Konsul Gnadenwalze – Aššur & Cyclades

9 Production
10 Composition
8 Mood
8 Instrumentation
8.8

I find it to my liking that I listen to musicians who live and produce their music in the same city as I live in. I believe artists get directly or indirectly influenced by the city they live in, be it the  city itself, or the music/art scene of that city. Now that I live in Linz, I tend to favor local artists a bit over other artists. And when I discovered about the new album of Konsul Gnadenwalze, namely Aššur & Cyclades, through the local record label Symbiotic Cube, I was excited to give it a go. I am very surprised by what I found.

This album is good. There isn’t much to put into it. And trust me, I may be subjective, but my opinion doesn’t have much to do with me favoring a local band over others or anything. There aren’t many albums that I listen over and over again without getting tired of it after a while. I usually switch to something else after the second time, and listen to it another time. But this stuff made me addicted to it.


RELEASE DATE: 17 December 2014 LABEL: Symbiotic Cube 


The album is amazing as a whole. With its artwork, design and everything else along with the music, is like an enchantment that keeps you under its spell; from the minimalistic design to the font used on the back cover and to the artwork. They already make you wonder about what awaits you within. The tracks don’t have fancy names. They go I-II-III-IV-V with roman numbers. And maybe it’s this simplicity that makes the quality more visible (or audible for that matter).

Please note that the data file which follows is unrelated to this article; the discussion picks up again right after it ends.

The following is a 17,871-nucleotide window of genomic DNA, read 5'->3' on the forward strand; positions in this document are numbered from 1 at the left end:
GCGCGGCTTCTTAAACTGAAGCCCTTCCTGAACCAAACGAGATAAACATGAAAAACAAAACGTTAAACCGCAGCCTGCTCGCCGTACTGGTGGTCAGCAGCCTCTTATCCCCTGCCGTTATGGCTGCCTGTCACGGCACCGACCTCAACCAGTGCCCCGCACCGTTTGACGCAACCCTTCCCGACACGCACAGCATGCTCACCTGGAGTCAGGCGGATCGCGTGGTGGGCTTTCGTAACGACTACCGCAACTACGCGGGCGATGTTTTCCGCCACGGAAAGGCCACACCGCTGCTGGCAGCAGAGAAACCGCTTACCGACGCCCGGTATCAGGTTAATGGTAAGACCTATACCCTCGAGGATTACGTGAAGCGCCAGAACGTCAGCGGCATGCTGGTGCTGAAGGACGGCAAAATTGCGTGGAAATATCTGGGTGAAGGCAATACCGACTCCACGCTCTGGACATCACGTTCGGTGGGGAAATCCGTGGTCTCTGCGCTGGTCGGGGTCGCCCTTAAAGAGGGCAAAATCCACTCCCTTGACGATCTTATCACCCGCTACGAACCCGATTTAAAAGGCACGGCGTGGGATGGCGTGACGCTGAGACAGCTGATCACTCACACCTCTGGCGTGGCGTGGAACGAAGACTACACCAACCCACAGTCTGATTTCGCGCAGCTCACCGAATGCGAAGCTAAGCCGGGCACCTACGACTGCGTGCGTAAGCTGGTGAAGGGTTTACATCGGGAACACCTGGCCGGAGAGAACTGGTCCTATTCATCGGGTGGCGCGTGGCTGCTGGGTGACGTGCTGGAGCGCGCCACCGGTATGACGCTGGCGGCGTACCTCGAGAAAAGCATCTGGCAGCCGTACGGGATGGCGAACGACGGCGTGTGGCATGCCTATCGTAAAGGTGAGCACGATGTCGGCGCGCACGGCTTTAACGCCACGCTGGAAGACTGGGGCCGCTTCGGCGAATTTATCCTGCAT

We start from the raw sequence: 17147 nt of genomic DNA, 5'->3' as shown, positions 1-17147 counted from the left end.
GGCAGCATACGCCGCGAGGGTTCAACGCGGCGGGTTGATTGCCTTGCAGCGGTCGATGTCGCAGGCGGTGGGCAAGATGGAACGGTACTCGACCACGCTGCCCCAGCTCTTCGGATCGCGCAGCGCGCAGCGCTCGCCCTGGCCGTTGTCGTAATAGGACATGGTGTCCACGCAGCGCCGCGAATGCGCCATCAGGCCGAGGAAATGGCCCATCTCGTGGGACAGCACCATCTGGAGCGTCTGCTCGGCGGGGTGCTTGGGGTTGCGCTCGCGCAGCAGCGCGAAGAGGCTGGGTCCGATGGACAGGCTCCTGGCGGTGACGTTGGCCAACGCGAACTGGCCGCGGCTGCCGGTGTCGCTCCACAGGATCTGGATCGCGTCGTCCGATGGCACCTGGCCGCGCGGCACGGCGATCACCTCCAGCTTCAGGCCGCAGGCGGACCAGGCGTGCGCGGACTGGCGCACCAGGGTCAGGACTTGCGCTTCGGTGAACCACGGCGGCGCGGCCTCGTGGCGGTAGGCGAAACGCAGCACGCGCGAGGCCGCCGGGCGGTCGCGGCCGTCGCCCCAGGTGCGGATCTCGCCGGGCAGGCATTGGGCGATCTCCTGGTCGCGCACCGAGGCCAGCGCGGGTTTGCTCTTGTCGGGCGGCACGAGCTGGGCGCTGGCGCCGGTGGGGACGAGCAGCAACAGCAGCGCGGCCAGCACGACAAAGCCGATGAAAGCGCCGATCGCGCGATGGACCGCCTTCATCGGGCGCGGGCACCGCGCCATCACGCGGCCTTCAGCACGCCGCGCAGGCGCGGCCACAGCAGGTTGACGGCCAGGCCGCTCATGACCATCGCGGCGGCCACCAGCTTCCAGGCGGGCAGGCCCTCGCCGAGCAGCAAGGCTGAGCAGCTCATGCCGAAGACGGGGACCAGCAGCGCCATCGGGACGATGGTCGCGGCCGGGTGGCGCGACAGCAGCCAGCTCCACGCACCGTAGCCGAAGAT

I don’t want to go over the album track by track, because I believe those separations are more like rough indications for slight mood changes in the album (For other geeks: like inflection points in analytical geometry). The tracks usually have a rhythmic pattern that keeps on going, usually with those deep kicks that you would feel in your guts at a live concert. The occasional grainy ambient noises, like those in the first track, the rain-like sound and the tape hiss; they all spice up the composition. Glitches and samples provide a rather experimental feel, which I totally enjoy listening to.

After listening to the album for the fourth time, I still have some trouble with identifying the tracks one by one and I rather have favorite parts in the album in general. The tracks fit together so perfectly that you get lost in the flow and don’t think about where a track ends and where the next one starts, but rather focus on the music and let your mind move with it.

This album is perfect for anyone who enjoys experimental, electronic music with juicy beats and futuristic sounds and glitches – and just the right amount of them. As I said I don’t want to favor any track over another, so I would suggest you to start from I and let the album play on.

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